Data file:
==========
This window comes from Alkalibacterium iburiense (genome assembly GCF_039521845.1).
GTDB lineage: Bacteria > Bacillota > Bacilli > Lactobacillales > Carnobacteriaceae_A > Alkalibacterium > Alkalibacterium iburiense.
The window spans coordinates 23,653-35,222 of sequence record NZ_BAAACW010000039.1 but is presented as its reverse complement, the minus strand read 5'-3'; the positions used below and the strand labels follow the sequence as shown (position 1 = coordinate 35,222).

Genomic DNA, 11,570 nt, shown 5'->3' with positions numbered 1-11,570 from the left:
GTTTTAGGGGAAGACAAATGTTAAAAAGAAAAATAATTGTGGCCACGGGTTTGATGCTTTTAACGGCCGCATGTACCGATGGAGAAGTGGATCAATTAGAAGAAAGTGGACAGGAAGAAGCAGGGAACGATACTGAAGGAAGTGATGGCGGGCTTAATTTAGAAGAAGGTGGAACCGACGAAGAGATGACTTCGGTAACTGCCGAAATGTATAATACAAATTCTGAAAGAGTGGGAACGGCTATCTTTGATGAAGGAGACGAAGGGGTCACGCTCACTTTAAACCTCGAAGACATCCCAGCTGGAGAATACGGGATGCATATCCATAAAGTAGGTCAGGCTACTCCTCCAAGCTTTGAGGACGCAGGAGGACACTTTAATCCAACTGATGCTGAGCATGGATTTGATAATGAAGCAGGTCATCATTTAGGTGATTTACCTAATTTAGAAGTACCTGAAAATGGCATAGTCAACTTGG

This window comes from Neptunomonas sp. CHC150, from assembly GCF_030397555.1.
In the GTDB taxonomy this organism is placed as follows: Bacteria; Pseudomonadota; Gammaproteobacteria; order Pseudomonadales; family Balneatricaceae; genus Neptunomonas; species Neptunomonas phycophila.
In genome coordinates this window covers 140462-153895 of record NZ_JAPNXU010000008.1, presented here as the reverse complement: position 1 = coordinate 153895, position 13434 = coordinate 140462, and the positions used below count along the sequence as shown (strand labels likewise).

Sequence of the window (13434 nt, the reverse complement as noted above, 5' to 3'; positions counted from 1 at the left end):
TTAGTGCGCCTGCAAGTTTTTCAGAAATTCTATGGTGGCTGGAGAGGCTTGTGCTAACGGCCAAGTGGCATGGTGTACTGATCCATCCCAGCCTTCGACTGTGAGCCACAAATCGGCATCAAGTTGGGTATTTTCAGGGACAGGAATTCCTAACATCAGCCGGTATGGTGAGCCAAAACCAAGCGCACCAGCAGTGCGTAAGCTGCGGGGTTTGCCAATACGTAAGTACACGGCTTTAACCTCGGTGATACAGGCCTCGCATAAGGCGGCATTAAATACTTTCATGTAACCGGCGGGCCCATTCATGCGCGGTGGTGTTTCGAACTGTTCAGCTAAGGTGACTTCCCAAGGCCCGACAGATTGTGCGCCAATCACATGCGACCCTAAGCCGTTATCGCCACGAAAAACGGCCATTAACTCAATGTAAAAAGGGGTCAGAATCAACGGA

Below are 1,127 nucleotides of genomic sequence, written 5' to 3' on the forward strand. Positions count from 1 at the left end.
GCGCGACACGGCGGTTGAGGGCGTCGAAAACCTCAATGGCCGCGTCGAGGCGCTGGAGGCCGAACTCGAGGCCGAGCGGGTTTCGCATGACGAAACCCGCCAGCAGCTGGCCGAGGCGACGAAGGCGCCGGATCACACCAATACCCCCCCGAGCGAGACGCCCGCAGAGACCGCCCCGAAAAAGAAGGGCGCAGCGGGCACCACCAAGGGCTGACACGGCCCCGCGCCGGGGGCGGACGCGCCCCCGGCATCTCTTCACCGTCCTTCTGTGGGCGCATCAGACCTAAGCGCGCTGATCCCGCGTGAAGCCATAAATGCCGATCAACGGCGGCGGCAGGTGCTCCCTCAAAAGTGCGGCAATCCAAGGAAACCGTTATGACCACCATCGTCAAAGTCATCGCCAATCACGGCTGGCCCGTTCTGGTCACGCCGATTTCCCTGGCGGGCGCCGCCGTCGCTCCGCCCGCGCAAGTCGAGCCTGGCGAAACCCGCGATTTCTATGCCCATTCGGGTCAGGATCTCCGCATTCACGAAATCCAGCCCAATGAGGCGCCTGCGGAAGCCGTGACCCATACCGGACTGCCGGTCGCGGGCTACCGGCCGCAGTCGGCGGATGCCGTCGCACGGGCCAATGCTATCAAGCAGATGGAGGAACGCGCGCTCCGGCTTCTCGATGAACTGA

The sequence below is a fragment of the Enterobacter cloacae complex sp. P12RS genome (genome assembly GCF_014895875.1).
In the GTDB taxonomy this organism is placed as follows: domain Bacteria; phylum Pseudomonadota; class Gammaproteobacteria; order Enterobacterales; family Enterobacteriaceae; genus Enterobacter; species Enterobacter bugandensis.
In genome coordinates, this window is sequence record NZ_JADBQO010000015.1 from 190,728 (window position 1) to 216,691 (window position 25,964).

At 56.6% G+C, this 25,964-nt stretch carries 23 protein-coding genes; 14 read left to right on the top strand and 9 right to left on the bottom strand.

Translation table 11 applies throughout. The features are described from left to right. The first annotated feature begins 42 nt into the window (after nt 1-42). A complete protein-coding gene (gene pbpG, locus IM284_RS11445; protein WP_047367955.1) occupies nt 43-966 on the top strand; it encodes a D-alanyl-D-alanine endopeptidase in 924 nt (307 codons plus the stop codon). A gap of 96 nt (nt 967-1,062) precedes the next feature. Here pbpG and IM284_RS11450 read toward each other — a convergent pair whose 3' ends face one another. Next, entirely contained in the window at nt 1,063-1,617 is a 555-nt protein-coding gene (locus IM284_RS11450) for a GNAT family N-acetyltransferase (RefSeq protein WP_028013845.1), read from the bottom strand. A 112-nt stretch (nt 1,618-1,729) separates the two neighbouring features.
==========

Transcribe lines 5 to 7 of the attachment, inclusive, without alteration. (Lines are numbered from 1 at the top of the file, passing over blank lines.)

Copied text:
GTTTTAGGGGAAGACAAATGTTAAAAAGAAAAATAATTGTGGCCACGGGTTTGATGCTTTTAACGGCCGCATGTACCGATGGAGAAGTGGATCAATTAGAAGAAAGTGGACAGGAAGAAGCAGGGAACGATACTGAAGGAAGTGATGGCGGGCTTAATTTAGAAGAAGGTGGAACCGACGAAGAGATGACTTCGGTAACTGCCGAAATGTATAATACAAATTCTGAAAGAGTGGGAACGGCTATCTTTGATGAAGGAGACGAAGGGGTCACGCTCACTTTAAACCTCGAAGACATCCCAGCTGGAGAATACGGGATGCATATCCATAAAGTAGGTCAGGCTACTCCTCCAAGCTTTGAGGACGCAGGAGGACACTTTAATCCAACTGATGCTGAGCATGGATTTGATAATGAAGCAGGTCATCATTTAGGTGATTTACCTAATTTAGAAGTACCTGAAAATGGCATAGTCAACTTGG

This window comes from Neptunomonas sp. CHC150, from assembly GCF_030397555.1.
In the GTDB taxonomy this organism is placed as follows: Bacteria; Pseudomonadota; Gammaproteobacteria; order Pseudomonadales; family Balneatricaceae; genus Neptunomonas; species Neptunomonas phycophila.